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Wild Animals/Ruby our hand reared Hare



We picked up Ruby as a approximate 4 day old blind and helpless baby in the road along side her dead mother who it seems had been hit by a car whilst carrying Ruby. We hand reared her and now almost 4 years on she is a fiesty litter trained house Hare. Ruby happily lives alongside our 6 cats and our 5ft Iguana Lola. We have considered for a while getting her a friend but are unsure if she would willingly share her home that she uses at night. Do you think that this would be a safe option for her or a new rabbit. I would also be interested to know how long her life expectancy is.
Many thanks

Dear Emma

Thank you for your question and for looking after the hare. I also wish to thank the authors of the websites I used.

Susan Sroka ( says that you should keep a leveret away from domestic noises and family pets, especially cats and dogs, which are a danger to juvenile hares.

Keep the leverets away from domestic noises and family pets, especially cats and dogs. They are a danger to juvenile hares. Hares are very nervous animals and have a different temperament to domestic rabbits. They are very rarely kept in captivity. I suggest that you contact Steve Bexton (, who is a wildlife vet and a member of the Hare Preservation Trust or Susan Sroka (Email: or telephone 07885 969527 or 01636 822552). and say that hares can live for up to 12 years in the wild. says that hares can live up to 7.4 years in captivity.

All the best


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Jonathan Wright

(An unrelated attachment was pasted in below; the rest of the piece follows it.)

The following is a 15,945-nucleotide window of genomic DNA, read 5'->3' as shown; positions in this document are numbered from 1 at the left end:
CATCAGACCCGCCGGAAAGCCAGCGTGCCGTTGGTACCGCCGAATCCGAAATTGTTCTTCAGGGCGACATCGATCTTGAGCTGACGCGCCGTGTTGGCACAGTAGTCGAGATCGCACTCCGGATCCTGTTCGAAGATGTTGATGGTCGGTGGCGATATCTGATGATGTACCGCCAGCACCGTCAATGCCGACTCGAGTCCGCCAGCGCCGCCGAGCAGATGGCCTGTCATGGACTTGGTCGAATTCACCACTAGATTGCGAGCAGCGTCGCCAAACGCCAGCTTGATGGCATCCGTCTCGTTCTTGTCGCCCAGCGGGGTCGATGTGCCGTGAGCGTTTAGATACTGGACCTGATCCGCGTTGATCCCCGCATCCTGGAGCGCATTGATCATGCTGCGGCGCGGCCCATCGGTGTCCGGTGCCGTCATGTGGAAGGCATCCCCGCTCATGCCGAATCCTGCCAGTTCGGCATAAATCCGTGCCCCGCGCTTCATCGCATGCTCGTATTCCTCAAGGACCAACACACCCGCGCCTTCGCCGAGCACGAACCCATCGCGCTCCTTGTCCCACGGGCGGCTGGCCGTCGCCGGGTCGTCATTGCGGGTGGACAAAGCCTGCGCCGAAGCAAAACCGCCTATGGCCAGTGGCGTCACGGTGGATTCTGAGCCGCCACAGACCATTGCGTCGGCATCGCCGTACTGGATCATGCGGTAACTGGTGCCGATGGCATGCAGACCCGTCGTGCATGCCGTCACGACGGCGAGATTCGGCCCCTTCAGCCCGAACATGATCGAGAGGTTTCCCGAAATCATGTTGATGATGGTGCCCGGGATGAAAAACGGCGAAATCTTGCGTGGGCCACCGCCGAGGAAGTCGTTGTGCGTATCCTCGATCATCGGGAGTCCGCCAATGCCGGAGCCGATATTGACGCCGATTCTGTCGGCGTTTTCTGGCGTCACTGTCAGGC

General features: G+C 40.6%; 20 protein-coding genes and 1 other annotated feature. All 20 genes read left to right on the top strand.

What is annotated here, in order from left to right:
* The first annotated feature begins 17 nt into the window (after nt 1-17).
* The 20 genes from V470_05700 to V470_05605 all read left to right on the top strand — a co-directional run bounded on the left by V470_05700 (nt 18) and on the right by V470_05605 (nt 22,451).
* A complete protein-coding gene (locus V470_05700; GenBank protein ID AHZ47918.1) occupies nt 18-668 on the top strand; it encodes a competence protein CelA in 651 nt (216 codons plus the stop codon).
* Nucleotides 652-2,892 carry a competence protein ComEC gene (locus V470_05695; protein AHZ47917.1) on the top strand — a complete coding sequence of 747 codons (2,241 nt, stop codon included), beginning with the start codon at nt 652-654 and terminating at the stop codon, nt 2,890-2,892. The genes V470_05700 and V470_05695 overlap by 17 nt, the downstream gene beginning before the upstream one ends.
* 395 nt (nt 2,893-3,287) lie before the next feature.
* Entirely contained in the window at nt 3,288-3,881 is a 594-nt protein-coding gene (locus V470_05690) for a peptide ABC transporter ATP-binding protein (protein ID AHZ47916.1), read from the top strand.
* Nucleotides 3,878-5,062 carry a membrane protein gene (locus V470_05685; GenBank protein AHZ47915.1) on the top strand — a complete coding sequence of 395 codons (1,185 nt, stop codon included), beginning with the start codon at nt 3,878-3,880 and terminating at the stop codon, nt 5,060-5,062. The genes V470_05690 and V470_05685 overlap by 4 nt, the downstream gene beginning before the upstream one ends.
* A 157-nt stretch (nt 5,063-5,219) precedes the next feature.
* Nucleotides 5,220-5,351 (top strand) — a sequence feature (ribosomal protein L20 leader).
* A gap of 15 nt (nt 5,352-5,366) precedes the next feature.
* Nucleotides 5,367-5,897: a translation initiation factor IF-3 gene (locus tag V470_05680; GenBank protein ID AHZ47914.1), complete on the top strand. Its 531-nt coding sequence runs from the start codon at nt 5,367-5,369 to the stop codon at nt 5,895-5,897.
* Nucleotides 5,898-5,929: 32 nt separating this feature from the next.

I can answer questions about wild mammals and other animals, as well as extinct animals and zoos. I am not an expert about every animal species. I can look up information from books and the internet, but can't verify if all the information is true. Please don't ask questions about: 1. Pets. I am not a vet. Please contact a vet if your pet is ill. You may need to spend some money if you want your pet to live. Don't get a pet if you don't know how to look after it and if you can't provide it with the space, food and possible companions that will help it live a healthy life. Don't take animals from the wild, unless they are ill and/or injured and you can protect them until a wildlife charity can help. It is cruel to take animals from their parents, especially if the parents will look for the babies, while putting their other babies at risk. You may be breaking the law by keeping wild animals or you may need a licence to look after some species. Please check with a local wildlife group. 2. Eggs: Please don't remove eggs from nests. The mother birds provide the right temperature for the eggs and won't sit on them if the temperature is warm enough for them to develop naturally. It is illegal to remove eggs of some species and, unless you have an incubator or a broody hen, the egg may not develop. If you are allowed to touch the eggs, you can candle them to see if they are fertile. If theys aren't fertile, they won't hatch. 3. Fights: Please don't ask about fights between different animals. These questions assume that individuals of two species fight each time they meet and that one species will always be victorious over another. This is untrue. There are cases where a live mouse has been fed to a venomous snake, bitten the snake leading to the snake's demise. 4: Diseases: Please ask doctors or other medical experts about diseases that you may catch from animals. I can't advise on how to deal with viruses, bacteria etc.


I have a zoology degree and have been interested in animals since I was two. I am a zoo volunteer at London Zoo. I have appeared on a BBC Radio Quiz, 'Wildbrain'.

WWF. ZSL. Natural History Museum. RSPB. London Bat Group.

Newsletters of London Zoo volunteers and the London Bat Group

BSC degree in Zoology. 'A' level in Zoology. 'O' Level in Biology.

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